Job Market Paper

I study when a firm should go public and if it does, whether it should choose IPO or SPAC merger. One of the main benefits of going public is that the firm can make investment decisions based on the information produced by the financial markets. The cost is that the firm has to pay for the information production. By developing a tractable dynamic model, I find that an early-stage firm with more uncertainty about its quality chooses a SPAC because its investment decisions can benefit from the more precise information produced in a SPAC merger. In contrast, a late-stage high-quality firm chooses to go public via IPO because it does not need to pay for the extra information produced in a SPAC merger. Using Simulated Method of Moments, I find that information production costs $52 ($121) million in an IPO (SPAC merger). A successful IPO (SPAC merger) increases the firm's value by 4.1% (34.3%), which rises (drops) to 6.7% (17.3%) in a counterfactual setting where SPAC merger (IPO) is chosen instead.

Working Papers

with Gaurab Aryal, Zhaohui Chen, and Chris Yung

A SPAC divides the process of a private firm going public into two stages: SPAC IPO and its merger with the firm. This division enables us to disentangle the effect of information- and agency-related frictions on security issuance. To this end, we distinguish “premium” from “non-premium” institutional investors and show evidence consistent with premium investors producing value-relevant information. They are associated with less redemption and higher announcement returns. In contrast, non-premium investors engage in quid pro quo arrangements, such that high returns today imply their participation in weaker future deals. Thus, quid pro quo enables weaker firms to go public.

with Michael Gofman

We construct a director network for 972 SPACs that raised $271 billion from investors. First, we show that SPAC's investors receive lower returns and redeem more shares when directors sit on the board of another SPAC that IPOed later but found a target earlier. Second, we show that conflicted directors inefficiently allocate some targets to younger SPACs. Third, we study theoretically and empirically how new SPACs use compensation to compete for existing SPACs’ directors. Overall, decisions of SPACs' investors, directors, and sponsors raise serious corporate governance concerns and suggest that there is a need for stronger legal protection of investors.

with Zhaohui Chen, Alan D. Morrison, William J. Wilhelm

The relational contract at the heart of an investment banking relationship is valuable because it engenders and requires mutual trust in a setting where conflicts of interest are significant and are not easily resolved through formal contract. But a bank’s ability to commit to a relational contract depends on internal governance mechanisms that align the interests of individual bankers with those of the bank. We argue that increasing complexity in investment banks weakens internal governance and estimate a causal model that indicates that the likelihood of a relationship being broken is increasing in bank complexity.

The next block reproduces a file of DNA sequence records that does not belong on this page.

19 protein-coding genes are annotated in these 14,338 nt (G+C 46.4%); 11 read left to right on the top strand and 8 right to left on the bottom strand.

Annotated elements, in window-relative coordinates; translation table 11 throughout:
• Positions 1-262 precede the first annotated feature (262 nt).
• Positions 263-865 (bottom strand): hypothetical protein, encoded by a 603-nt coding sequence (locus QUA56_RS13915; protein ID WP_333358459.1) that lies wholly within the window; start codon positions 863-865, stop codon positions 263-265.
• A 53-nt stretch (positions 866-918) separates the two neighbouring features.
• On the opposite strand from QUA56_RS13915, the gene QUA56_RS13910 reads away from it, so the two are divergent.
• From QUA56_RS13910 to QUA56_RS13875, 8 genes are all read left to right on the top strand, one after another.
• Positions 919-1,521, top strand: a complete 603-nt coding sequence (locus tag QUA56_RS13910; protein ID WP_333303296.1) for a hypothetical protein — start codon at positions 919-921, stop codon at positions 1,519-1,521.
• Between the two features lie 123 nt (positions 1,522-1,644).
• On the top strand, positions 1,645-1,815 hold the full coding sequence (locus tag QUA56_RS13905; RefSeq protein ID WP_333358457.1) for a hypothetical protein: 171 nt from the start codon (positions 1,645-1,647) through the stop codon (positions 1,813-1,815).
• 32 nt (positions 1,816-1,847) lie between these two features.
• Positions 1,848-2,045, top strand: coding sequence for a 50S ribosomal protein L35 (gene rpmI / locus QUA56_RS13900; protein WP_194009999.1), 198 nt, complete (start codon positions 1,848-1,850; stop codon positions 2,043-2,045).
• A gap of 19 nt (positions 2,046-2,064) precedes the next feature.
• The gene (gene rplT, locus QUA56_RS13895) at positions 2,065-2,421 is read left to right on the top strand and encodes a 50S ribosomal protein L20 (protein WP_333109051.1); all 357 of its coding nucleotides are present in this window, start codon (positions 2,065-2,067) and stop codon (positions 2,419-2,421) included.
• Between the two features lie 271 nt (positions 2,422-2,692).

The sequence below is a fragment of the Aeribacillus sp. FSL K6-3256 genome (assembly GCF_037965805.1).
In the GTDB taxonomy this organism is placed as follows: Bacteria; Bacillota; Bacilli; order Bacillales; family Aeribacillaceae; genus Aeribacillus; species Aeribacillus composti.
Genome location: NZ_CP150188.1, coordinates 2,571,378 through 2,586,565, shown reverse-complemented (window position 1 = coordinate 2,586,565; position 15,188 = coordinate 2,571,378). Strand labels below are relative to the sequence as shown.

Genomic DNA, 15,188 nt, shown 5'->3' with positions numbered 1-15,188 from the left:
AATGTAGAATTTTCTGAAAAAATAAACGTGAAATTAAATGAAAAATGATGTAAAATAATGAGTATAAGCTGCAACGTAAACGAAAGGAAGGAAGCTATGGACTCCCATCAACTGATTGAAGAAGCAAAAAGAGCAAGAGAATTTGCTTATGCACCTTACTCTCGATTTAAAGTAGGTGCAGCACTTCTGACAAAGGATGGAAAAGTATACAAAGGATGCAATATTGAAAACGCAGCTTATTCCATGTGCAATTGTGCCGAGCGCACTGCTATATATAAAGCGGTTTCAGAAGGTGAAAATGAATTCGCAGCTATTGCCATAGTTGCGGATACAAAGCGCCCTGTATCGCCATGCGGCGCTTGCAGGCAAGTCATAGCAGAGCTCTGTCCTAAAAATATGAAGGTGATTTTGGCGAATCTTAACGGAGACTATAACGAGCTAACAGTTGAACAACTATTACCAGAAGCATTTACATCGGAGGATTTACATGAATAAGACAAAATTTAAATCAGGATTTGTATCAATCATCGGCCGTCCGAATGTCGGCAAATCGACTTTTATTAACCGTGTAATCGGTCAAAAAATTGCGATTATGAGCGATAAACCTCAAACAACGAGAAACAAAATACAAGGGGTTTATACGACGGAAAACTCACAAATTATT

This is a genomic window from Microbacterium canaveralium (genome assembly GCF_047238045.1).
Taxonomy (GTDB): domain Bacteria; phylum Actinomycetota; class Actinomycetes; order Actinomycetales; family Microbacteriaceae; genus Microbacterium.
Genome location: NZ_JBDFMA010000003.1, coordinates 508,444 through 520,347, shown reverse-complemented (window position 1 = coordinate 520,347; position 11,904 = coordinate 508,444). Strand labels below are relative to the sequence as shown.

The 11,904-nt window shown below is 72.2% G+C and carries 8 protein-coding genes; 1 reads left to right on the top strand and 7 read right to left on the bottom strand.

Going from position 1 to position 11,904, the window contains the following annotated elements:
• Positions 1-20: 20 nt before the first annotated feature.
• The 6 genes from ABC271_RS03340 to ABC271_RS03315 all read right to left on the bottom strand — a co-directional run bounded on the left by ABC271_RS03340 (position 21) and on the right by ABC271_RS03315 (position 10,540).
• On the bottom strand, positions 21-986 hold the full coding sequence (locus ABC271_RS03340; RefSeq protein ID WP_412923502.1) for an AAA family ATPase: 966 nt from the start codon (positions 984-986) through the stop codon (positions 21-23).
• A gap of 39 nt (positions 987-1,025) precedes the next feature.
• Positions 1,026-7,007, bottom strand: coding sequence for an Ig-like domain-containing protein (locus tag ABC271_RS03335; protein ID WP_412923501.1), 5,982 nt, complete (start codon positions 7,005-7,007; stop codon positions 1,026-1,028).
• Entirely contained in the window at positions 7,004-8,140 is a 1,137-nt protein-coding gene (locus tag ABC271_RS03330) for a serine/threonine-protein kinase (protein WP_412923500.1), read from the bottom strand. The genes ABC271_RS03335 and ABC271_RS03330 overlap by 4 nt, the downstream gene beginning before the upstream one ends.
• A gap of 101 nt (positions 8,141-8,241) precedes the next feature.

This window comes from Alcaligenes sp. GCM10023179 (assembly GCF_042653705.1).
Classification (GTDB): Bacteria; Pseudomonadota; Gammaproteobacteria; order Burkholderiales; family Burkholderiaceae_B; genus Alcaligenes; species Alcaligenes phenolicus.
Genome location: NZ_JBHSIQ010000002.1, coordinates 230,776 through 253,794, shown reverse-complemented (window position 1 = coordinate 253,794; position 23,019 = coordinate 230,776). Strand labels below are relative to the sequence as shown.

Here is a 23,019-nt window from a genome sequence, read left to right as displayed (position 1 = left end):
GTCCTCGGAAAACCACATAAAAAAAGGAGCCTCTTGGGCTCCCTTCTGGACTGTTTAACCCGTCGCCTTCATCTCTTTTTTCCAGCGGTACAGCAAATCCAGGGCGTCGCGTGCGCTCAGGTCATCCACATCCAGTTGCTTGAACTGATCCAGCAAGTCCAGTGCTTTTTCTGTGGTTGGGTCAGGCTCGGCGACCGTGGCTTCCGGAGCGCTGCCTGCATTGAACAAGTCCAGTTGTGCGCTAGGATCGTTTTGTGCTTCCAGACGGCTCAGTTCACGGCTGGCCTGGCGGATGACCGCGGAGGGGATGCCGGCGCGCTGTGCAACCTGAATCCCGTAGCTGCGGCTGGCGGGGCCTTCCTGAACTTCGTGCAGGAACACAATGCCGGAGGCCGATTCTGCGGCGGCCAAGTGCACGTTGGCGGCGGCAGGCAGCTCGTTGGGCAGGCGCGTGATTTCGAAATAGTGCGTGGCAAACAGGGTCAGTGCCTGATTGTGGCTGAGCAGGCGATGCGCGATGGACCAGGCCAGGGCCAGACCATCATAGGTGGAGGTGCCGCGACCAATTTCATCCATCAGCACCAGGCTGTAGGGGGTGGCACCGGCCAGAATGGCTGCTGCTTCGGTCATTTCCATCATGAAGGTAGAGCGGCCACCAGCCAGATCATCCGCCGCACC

An average lead arranger spends over 2.7 billion dollars on technology each year between 1998 and 2016, yet little is know whether such investment reduces borrowing companies' financing costs. This article exploits the plausibly exogenous variation in the lead arranger's CEO's earlier-career technology exposure to estimate causal effects of the lead arranger's technology investment on interest spreads in the US syndicated loan market. Results suggest that a 10% increase in the level of technology investment implies a 25.68 basis points lower in interest spreads. In an attempt to understand the possible mechanisms, I find that technology is more helpful in reducing costs for loans that are more complex, facing a larger information production cost, and suffering from a higher degree of information asymmetry.

Work in Progress

Lead Arranger's Informational Advantage in Syndicated Loan Market

In this paper, we estimate the effect of a lead arranger's informational advantage over borrowers on the syndicated loan's interest spreads, and the extent to which lead arrangers can price discriminate. Using global syndicated loan data, I find that on average, borrowers pay 30.79 basis points lower in interest spreads when they borrow from larger lead arrangers than from smaller lead arrangers. Also, larger lead arrangers price discriminate against borrowers' private information, while smaller lead arrangers do not. A firm with an average level of willingness to work with a larger lead arranger pays 69.0 basis points higher in interest spreads than another firm that is indifferent between borrowing from larger lead arrangers and smaller lead arrangers.

Competitive Price Discrimination in Syndicate Loans

with Gaurab Aryal

In this paper, we develop a Bertrand-Nash equilibrium model that features both competition and cooperation among lenders in the syndicated loan market. Lenders compete for loans and price discriminate against borrowers in a setting where both adverse selection and moral hazard exist. Meanwhile, lenders have cooperative incentives that arise from multi-loan contacts, which may decrease competition. At equilibrium, the interest rate set by each lender can be decomposed into three components: the marginal cost, the markup under oligopoly, and the cooperative effect.